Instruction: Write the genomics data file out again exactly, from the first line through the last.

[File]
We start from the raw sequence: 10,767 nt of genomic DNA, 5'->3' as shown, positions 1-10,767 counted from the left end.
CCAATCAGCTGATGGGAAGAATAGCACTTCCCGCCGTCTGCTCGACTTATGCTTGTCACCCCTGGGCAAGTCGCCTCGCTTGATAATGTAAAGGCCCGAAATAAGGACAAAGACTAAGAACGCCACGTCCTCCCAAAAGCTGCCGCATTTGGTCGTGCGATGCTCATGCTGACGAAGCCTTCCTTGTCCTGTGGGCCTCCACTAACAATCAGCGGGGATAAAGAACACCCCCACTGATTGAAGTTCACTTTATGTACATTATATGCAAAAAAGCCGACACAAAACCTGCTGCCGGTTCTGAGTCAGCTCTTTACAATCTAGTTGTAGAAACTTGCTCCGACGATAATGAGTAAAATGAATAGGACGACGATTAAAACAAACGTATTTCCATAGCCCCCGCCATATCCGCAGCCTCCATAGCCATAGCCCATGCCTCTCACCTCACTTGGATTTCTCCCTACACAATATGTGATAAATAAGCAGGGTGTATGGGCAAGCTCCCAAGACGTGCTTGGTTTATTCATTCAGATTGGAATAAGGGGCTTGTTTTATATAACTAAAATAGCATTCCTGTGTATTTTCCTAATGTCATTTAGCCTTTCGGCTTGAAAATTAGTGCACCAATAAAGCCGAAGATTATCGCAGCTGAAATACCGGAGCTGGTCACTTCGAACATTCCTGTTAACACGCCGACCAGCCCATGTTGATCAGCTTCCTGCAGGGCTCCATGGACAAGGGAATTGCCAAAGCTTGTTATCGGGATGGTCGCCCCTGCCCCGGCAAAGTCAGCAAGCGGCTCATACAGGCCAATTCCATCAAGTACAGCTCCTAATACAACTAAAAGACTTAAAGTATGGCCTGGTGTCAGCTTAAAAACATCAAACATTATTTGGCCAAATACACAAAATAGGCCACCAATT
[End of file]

We start from the raw sequence: 10,767 nt of genomic DNA, 5'->3' as shown, positions 1-10,767 counted from the left end.
CCAATCAGCTGATGGGAAGAATAGCACTTCCCGCCGTCTGCTCGACTTATGCTTGTCACCCCTGGGCAAGTCGCCTCGCTTGATAATGTAAAGGCCCGAAATAAGGACAAAGACTAAGAACGCCACGTCCTCCCAAAAGCTGCCGCATTTGGTCGTGCGATGCTCATGCTGACGAAGCCTTCCTTGTCCTGTGGGCCTCCACTAACAATCAGCGGGGATAAAGAACACCCCCACTGATTGAAGTTCACTTTATGTACATTATATGCAAAAAAGCCGACACAAAACCTGCTGCCGGTTCTGAGTCAGCTCTTTACAATCTAGTTGTAGAAACTTGCTCCGACGATAATGAGTAAAATGAATAGGACGACGATTAAAACAAACGTATTTCCATAGCCCCCGCCATATCCGCAGCCTCCATAGCCATAGCCCATGCCTCTCACCTCACTTGGATTTCTCCCTACACAATATGTGATAAATAAGCAGGGTGTATGGGCAAGCTCCCAAGACGTGCTTGGTTTATTCATTCAGATTGGAATAAGGGGCTTGTTTTATATAACTAAAATAGCATTCCTGTGTATTTTCCTAATGTCATTTAGCCTTTCGGCTTGAAAATTAGTGCACCAATAAAGCCGAAGATTATCGCAGCTGAAATACCGGAGCTGGTCACTTCGAACATTCCTGTTAACACGCCGACCAGCCCATGTTGATCAGCTTCCTGCAGGGCTCCATGGACAAGGGAATTGCCAAAGCTTGTTATCGGGATGGTCGCCCCTGCCCCGGCAAAGTCAGCAAGCGGCTCATACAGGCCAATTCCATCAAGTACAGCTCCTAATACAACTAAAAGACTTAAAGTATGGCCTGGTGTCAGCTTAAAAACATCAAACATTATTTGGCCAAATACACAAAATAGGCCACCAATT